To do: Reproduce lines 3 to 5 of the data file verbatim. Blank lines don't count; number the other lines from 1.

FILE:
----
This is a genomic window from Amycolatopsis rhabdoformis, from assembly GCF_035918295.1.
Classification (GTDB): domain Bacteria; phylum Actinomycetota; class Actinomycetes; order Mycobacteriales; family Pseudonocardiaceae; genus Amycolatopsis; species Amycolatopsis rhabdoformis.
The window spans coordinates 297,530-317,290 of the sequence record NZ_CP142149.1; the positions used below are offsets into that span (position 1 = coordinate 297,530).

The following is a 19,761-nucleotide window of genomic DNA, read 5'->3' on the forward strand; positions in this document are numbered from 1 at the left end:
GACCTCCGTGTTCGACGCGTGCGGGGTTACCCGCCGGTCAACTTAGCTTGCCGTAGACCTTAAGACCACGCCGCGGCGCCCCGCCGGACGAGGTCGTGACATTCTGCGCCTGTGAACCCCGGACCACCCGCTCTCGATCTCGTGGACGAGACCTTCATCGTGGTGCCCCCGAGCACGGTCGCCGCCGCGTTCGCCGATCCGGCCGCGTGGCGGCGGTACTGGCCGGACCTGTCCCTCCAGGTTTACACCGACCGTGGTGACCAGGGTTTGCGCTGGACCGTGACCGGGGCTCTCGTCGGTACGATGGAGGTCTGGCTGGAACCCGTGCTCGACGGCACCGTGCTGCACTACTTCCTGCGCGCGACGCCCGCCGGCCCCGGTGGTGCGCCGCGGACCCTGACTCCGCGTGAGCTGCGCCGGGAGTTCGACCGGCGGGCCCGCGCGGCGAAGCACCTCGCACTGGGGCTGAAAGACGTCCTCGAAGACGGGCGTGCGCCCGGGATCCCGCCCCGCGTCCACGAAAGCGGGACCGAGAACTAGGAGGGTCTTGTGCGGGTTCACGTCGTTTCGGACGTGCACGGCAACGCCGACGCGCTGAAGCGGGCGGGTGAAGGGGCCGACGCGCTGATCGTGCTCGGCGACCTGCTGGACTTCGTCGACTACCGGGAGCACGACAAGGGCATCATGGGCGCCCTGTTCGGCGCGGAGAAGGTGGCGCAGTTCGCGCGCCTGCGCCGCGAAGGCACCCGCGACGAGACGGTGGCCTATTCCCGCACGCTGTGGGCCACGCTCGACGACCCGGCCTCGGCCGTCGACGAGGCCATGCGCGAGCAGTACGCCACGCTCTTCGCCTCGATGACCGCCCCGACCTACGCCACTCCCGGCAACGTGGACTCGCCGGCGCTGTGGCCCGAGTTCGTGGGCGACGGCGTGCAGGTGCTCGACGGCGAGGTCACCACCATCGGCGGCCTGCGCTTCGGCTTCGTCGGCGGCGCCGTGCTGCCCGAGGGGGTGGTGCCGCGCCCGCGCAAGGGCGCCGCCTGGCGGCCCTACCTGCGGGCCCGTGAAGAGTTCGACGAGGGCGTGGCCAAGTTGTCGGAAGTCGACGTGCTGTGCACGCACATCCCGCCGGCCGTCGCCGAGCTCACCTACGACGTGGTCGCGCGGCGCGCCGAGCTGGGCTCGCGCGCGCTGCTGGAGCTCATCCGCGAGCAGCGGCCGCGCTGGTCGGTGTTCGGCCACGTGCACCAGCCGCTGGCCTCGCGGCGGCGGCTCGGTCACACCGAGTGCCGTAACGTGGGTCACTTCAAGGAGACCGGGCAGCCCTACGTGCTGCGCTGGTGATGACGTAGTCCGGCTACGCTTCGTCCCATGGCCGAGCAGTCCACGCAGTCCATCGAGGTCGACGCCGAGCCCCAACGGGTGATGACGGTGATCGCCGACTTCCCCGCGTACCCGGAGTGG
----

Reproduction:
The window spans coordinates 297,530-317,290 of the sequence record NZ_CP142149.1; the positions used below are offsets into that span (position 1 = coordinate 297,530).

The following is a 19,761-nucleotide window of genomic DNA, read 5'->3' on the forward strand; positions in this document are numbered from 1 at the left end:
GACCTCCGTGTTCGACGCGTGCGGGGTTACCCGCCGGTCAACTTAGCTTGCCGTAGACCTTAAGACCACGCCGCGGCGCCCCGCCGGACGAGGTCGTGACATTCTGCGCCTGTGAACCCCGGACCACCCGCTCTCGATCTCGTGGACGAGACCTTCATCGTGGTGCCCCCGAGCACGGTCGCCGCCGCGTTCGCCGATCCGGCCGCGTGGCGGCGGTACTGGCCGGACCTGTCCCTCCAGGTTTACACCGACCGTGGTGACCAGGGTTTGCGCTGGACCGTGACCGGGGCTCTCGTCGGTACGATGGAGGTCTGGCTGGAACCCGTGCTCGACGGCACCGTGCTGCACTACTTCCTGCGCGCGACGCCCGCCGGCCCCGGTGGTGCGCCGCGGACCCTGACTCCGCGTGAGCTGCGCCGGGAGTTCGACCGGCGGGCCCGCGCGGCGAAGCACCTCGCACTGGGGCTGAAAGACGTCCTCGAAGACGGGCGTGCGCCCGGGATCCCGCCCCGCGTCCACGAAAGCGGGACCGAGAACTAGGAGGGTCTTGTGCGGGTTCACGTCGTTTCGGACGTGCACGGCAACGCCGACGCGCTGAAGCGGGCGGGTGAAGGGGCCGACGCGCTGATCGTGCTCGGCGACCTGCTGGACTTCGTCGACTACCGGGAGCACGACAAGGGCATCATGGGCGCCCTGTTCGGCGCGGAGAAGGTGGCGCAGTTCGCGCGCCTGCGCCGCGAAGGCACCCGCGACGAGACGGTGGCCTATTCCCGCACGCTGTGGGCCACGCTCGACGACCCGGCCTCGGCCGTCGACGAGGCCATGCGCGAGCAGTACGCCACGCTCTTCGCCTCGATGACCGCCCCGACCTACGCCACTCCCGGCAACGTGGACTCGCCGGCGCTGTGGCCCGAGTTCGTGGGCGACGGCGTGCAGGTGCTCGACGGCGAGGTCACCACCATCGGCGGCCTGCGCTTCGGCTTCGTCGGCGGCGCCGTGCTGCCCGAGGGGGTGGTGCCGCGCCCGCGCAAGGGCGCCGCCTGGCGGCCCTACCTGCGGGCCCGTGAAGAGTTCGACGAGGGCGTGGCCAAGTTGTCGGAAGTCGACGTGCTGTGCACGCACATCCCGCCGGCCGTCGCCGAGCTCACCTACGACGTGGTCGCGCGGCGCGCCGAGCTGGGCTCGCGCGCGCTGCTGGAGCTCATCCGCGAGCAGCGGCCGCGCTGGTCGGTGTTCGGCCACGTGCACCAGCCGCTGGCCTCGCGGCGGCGGCTCGGTCACACCGAGTGCCGTAACGTGGGTCACTTCAAGGAGACCGGGCAGCCCTACGTGCTGCGCTGGTGATGACGTAGTCCGGCTACGCTTCGTCCCATGGCCGAGCAGTCCACGCAGTCCATCGAGGTCGACGCCGAGCCCCAACGGGTGATGACGGTGATCGCCGACTTCCCCGCGTACCCGGAGTGG